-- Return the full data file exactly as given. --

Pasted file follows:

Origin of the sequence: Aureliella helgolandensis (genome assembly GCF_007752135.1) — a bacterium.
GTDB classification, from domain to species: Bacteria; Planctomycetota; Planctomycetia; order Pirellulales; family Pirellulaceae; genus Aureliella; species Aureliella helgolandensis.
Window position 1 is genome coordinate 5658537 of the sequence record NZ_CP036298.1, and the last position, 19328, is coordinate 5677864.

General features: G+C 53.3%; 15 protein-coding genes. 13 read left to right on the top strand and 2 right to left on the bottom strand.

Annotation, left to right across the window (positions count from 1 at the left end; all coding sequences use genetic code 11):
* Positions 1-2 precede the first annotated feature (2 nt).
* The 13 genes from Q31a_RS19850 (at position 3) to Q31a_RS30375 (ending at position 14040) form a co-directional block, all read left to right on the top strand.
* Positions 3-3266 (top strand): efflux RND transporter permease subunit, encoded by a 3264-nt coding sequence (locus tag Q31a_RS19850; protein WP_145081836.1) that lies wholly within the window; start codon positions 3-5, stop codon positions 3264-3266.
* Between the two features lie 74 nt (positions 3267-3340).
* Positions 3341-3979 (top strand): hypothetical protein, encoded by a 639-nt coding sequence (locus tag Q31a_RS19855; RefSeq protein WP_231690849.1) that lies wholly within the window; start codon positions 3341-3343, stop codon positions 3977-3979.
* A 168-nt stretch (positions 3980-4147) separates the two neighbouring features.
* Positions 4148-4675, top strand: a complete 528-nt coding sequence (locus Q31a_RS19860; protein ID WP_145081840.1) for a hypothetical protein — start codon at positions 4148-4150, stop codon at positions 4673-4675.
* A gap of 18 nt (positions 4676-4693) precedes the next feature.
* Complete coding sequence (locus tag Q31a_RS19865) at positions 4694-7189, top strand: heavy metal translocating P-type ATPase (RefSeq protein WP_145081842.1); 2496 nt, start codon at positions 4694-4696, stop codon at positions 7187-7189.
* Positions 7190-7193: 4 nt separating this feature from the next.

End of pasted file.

Origin of the sequence: Aureliella helgolandensis (genome assembly GCF_007752135.1) — a bacterium.
GTDB classification, from domain to species: Bacteria; Planctomycetota; Planctomycetia; order Pirellulales; family Pirellulaceae; genus Aureliella; species Aureliella helgolandensis.
Window position 1 is genome coordinate 5658537 of the sequence record NZ_CP036298.1, and the last position, 19328, is coordinate 5677864.

General features: G+C 53.3%; 15 protein-coding genes. 13 read left to right on the top strand and 2 right to left on the bottom strand.

Annotation, left to right across the window (positions count from 1 at the left end; all coding sequences use genetic code 11):
* Positions 1-2 precede the first annotated feature (2 nt).
* The 13 genes from Q31a_RS19850 (at position 3) to Q31a_RS30375 (ending at position 14040) form a co-directional block, all read left to right on the top strand.
* Positions 3-3266 (top strand): efflux RND transporter permease subunit, encoded by a 3264-nt coding sequence (locus tag Q31a_RS19850; protein WP_145081836.1) that lies wholly within the window; start codon positions 3-5, stop codon positions 3264-3266.
* Between the two features lie 74 nt (positions 3267-3340).
* Positions 3341-3979 (top strand): hypothetical protein, encoded by a 639-nt coding sequence (locus tag Q31a_RS19855; RefSeq protein WP_231690849.1) that lies wholly within the window; start codon positions 3341-3343, stop codon positions 3977-3979.
* A 168-nt stretch (positions 3980-4147) separates the two neighbouring features.
* Positions 4148-4675, top strand: a complete 528-nt coding sequence (locus Q31a_RS19860; protein ID WP_145081840.1) for a hypothetical protein — start codon at positions 4148-4150, stop codon at positions 4673-4675.
* A gap of 18 nt (positions 4676-4693) precedes the next feature.
* Complete coding sequence (locus tag Q31a_RS19865) at positions 4694-7189, top strand: heavy metal translocating P-type ATPase (RefSeq protein WP_145081842.1); 2496 nt, start codon at positions 4694-4696, stop codon at positions 7187-7189.
* Positions 7190-7193: 4 nt separating this feature from the next.